Hispanic Heritage Month
September 15-October 15 is Hispanic Heritage Month, with a purpose of "paying tribute to the generations of Hispanic Americans who have positively influenced and enriched our nation and society."
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According to the Library of Congress on its National Hispanic Heritage Month web page:
"Each year, Americans observe National Hispanic Heritage Month from September 15 to October 15, by celebrating the histories, cultures and contributions of American citizens whose ancestors came from Spain, Mexico, the Caribbean and Central and South America.
The observation started in 1968 as Hispanic Heritage Week under President Lyndon Johnson and was expanded by President Ronald Reagan in 1988 to cover a 30-day period starting on September 15 and ending on October 15. It was enacted into law on August 17, 1988, on the approval of Public Law 100-402.
The day of September 15 is significant because it is the anniversary of independence for Latin American countries Costa Rica, El Salvador, Guatemala, Honduras and Nicaragua. In addition, Mexico and Chile celebrate their independence days on September 16 and September18, respectively. Also, Columbus Day or Día de la Raza, which is October 12, falls within this 30 day period."
In 2010, the theme for Hispanic Heritage Month is "Heritage, Diversity, Integrity and Honor: The Renewed Hope of America."
There are many resources available (listed below) for anyone interested in learning more or educating others about the proud heritage and history of Hispanics in the United States.
First, let's explore resources available on Footnote.
Hispanic records on Footnote.com
There are many titles and documents available on Footnote that enlighten us on the lives of Hispanics and their cultures. They include the following, which we'll provide examples of further down on this page:
Naturalization petitions, oaths of allegience, and related papers include numerous immigrants with Hispanic origins.
Many original and naturalized citizens of the United States with Hispanic ancestry applied for passports in order to travel for business or pleasure.
The passport shown here is for Juan Garcia, born in Madrid, Spain, on 1 Aug. 1864. He was living in New York and applied for a passport so he could travel as an exporter. His 1920 census record is shown in the "Census records" story later on this page.
FBI Case Files
There is an entire series within the "Investigative Case Files of the Bureau of Investigation, 1908-1922" which covers "Mexican Files, 1909-21."
Hispanics have lived in the United States since long before it became a nation. The 1930 census also includes Spanish language forms for those enumerated in Puerto Rico.
Line 51 (top line) in the image of the 1930 Florida census shows Juan Garcia, a cigar maker and Cuban immigrant.
Line 43 in the image of the 1920 Brooklyn, NY, census shows Juan Garcia (noted above in the passport story), as a clerk in the "export trade."
The third and fourth images attached to this story are examples of Puerto Rican census images.
Many photographs on Footnote feature people, places, and events from Latin America. The Fine Arts Commission series, with numerous historic images from the early 20th century, includes "Latin America" as a subject. Maps, festivals, cities, and scenes from many countries are included, bringing this vivid heritage to life, even in black & white.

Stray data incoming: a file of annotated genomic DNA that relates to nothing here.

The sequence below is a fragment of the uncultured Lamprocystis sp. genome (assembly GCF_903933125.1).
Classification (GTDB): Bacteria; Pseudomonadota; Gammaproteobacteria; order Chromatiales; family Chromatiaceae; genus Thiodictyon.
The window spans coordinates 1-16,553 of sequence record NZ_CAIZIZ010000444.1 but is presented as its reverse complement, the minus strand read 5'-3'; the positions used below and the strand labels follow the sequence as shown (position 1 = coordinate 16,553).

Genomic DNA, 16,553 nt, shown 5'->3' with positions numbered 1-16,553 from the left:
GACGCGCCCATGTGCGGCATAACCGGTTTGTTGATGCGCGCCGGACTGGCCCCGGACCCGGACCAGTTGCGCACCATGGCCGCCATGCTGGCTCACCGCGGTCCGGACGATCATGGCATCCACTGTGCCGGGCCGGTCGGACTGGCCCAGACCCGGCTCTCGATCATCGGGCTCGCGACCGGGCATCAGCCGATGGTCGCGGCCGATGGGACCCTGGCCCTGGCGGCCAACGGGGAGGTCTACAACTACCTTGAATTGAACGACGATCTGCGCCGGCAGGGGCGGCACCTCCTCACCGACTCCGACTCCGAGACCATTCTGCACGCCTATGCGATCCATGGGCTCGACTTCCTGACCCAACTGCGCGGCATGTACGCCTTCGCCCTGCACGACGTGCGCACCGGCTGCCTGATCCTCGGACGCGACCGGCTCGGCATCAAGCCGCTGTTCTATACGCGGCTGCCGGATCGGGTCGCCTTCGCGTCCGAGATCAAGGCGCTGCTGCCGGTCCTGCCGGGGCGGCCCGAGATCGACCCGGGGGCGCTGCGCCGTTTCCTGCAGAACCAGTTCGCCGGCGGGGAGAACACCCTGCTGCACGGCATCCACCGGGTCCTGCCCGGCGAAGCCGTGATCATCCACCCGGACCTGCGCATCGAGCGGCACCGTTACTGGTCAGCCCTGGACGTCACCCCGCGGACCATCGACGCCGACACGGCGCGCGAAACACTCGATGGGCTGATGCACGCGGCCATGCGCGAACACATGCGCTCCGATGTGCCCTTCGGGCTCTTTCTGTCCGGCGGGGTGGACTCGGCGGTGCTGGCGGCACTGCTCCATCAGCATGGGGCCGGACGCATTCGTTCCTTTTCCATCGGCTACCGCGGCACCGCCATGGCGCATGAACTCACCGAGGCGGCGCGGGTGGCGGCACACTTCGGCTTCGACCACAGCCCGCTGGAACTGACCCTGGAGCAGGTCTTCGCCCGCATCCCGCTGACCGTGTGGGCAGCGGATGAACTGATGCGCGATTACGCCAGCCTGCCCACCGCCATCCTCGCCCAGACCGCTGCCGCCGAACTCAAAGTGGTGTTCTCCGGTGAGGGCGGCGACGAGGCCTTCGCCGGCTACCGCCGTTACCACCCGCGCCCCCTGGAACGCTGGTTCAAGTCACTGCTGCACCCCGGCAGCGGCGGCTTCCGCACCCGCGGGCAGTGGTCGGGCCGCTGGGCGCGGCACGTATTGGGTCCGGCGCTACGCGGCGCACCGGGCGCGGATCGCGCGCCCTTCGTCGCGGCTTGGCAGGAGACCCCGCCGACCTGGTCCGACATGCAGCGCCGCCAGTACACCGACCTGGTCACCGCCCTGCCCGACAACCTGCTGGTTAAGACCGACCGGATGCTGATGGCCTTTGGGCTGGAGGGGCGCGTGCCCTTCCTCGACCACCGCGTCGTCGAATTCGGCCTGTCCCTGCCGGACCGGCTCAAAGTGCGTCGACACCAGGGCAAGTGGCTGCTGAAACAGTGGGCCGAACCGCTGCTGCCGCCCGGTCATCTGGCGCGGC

Nearly every war in which the colonies or the U.S. was engaged included soldiers of Hispanic origins.
Specific titles to search include:
- Civil War Pension Index
- Civil War Widows
- Navy Survivors' Certificates
- Navy Widows' Certificates
- Pearl Harbor Muster Rolls
- Pearl Harbor, USS Arizona Memorial
- Vietnam Veterans Memorial
Some titles elaborate on those who fought against Mexico in the Mexican-American War, including:
- Mormon Battalion Pension Files
Learn more about the U.S.-Mexican War (1846-1848) an this excellent PBS website: http://www.pbs.org/kera/usmexicanwar/index_flash.html
Footnote subscriber "bgill" prepared a page addressing Hispanics in the Military. in which she briefly elaborates on Hispanics who defended the nation as well as Congressional Medal of Honor recipient Joseph H. De Castro who distinguished himself at the Battle of Gettysburg in the Civil War.
Registro Central de Esclavos, 1872
These schedules, written in Spanish, resulted from "ley Moret," an 1870 law granting freedom to certain slaves in Puerto Rico. Slaves are listed under the department and then under the municipality in which they resided. Information for each slave may include name, country of origin, present residence, name of parents, sex, marital status, trade, age, physical description, and master's name.
See what others are discovering in the Registro Central de Esclavos on the title page here.
Check out the Texas Birth Certificates and Texas Death Certificates
Residents of thirty major U.S. cities are listed in the hundreds of city directories available on Footnote.
Hundreds of newspapers from large cities and small towns cover the lives and events of their residents. Hispanics are important members within many of these communities.
A few of the many websites include:
New Jersey, Department of State - statewide celebrations of Hispanic Heritage Month.
State of Florida - recognizing Florida's Hispanic Heritage: Past, Present and Future.
State of Arizona - CASA of Arizona's tribute.
National Register of Historic Places - listing many properties significant for Hispanic heritage.
Wikipedia - National Hispanic Heritage Month.
Scholastic.com - resources for teachers.